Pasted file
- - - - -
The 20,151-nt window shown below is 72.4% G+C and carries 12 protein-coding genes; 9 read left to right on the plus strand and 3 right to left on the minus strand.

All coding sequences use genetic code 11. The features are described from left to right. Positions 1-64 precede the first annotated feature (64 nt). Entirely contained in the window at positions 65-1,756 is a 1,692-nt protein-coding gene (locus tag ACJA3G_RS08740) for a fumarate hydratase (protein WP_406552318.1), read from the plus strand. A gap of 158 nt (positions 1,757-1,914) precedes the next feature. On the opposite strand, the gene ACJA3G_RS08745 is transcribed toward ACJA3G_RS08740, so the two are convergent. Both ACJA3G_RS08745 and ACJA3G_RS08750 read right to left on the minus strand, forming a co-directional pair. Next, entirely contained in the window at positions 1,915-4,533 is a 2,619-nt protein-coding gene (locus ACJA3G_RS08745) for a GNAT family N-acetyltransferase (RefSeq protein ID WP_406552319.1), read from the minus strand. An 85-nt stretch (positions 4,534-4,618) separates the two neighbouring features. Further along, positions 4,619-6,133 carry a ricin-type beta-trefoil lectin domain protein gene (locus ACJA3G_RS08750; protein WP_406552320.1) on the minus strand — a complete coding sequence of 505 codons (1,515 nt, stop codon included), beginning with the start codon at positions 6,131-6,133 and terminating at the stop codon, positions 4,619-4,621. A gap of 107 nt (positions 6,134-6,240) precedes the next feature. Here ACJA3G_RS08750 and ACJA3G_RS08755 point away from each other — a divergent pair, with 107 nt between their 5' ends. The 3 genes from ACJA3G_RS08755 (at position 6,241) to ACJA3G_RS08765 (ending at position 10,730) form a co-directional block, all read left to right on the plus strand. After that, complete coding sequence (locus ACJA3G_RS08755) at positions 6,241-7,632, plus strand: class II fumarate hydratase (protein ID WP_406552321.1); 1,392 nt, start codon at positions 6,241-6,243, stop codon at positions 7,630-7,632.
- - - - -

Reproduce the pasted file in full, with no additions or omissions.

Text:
The 20,151-nt window shown below is 72.4% G+C and carries 12 protein-coding genes; 9 read left to right on the plus strand and 3 right to left on the minus strand.

All coding sequences use genetic code 11. The features are described from left to right. Positions 1-64 precede the first annotated feature (64 nt). Entirely contained in the window at positions 65-1,756 is a 1,692-nt protein-coding gene (locus tag ACJA3G_RS08740) for a fumarate hydratase (protein WP_406552318.1), read from the plus strand. A gap of 158 nt (positions 1,757-1,914) precedes the next feature. On the opposite strand, the gene ACJA3G_RS08745 is transcribed toward ACJA3G_RS08740, so the two are convergent. Both ACJA3G_RS08745 and ACJA3G_RS08750 read right to left on the minus strand, forming a co-directional pair. Next, entirely contained in the window at positions 1,915-4,533 is a 2,619-nt protein-coding gene (locus ACJA3G_RS08745) for a GNAT family N-acetyltransferase (RefSeq protein ID WP_406552319.1), read from the minus strand. An 85-nt stretch (positions 4,534-4,618) separates the two neighbouring features. Further along, positions 4,619-6,133 carry a ricin-type beta-trefoil lectin domain protein gene (locus ACJA3G_RS08750; protein WP_406552320.1) on the minus strand — a complete coding sequence of 505 codons (1,515 nt, stop codon included), beginning with the start codon at positions 6,131-6,133 and terminating at the stop codon, positions 4,619-4,621. A gap of 107 nt (positions 6,134-6,240) precedes the next feature. Here ACJA3G_RS08750 and ACJA3G_RS08755 point away from each other — a divergent pair, with 107 nt between their 5' ends. The 3 genes from ACJA3G_RS08755 (at position 6,241) to ACJA3G_RS08765 (ending at position 10,730) form a co-directional block, all read left to right on the plus strand. After that, complete coding sequence (locus ACJA3G_RS08755) at positions 6,241-7,632, plus strand: class II fumarate hydratase (protein ID WP_406552321.1); 1,392 nt, start codon at positions 6,241-6,243, stop codon at positions 7,630-7,632.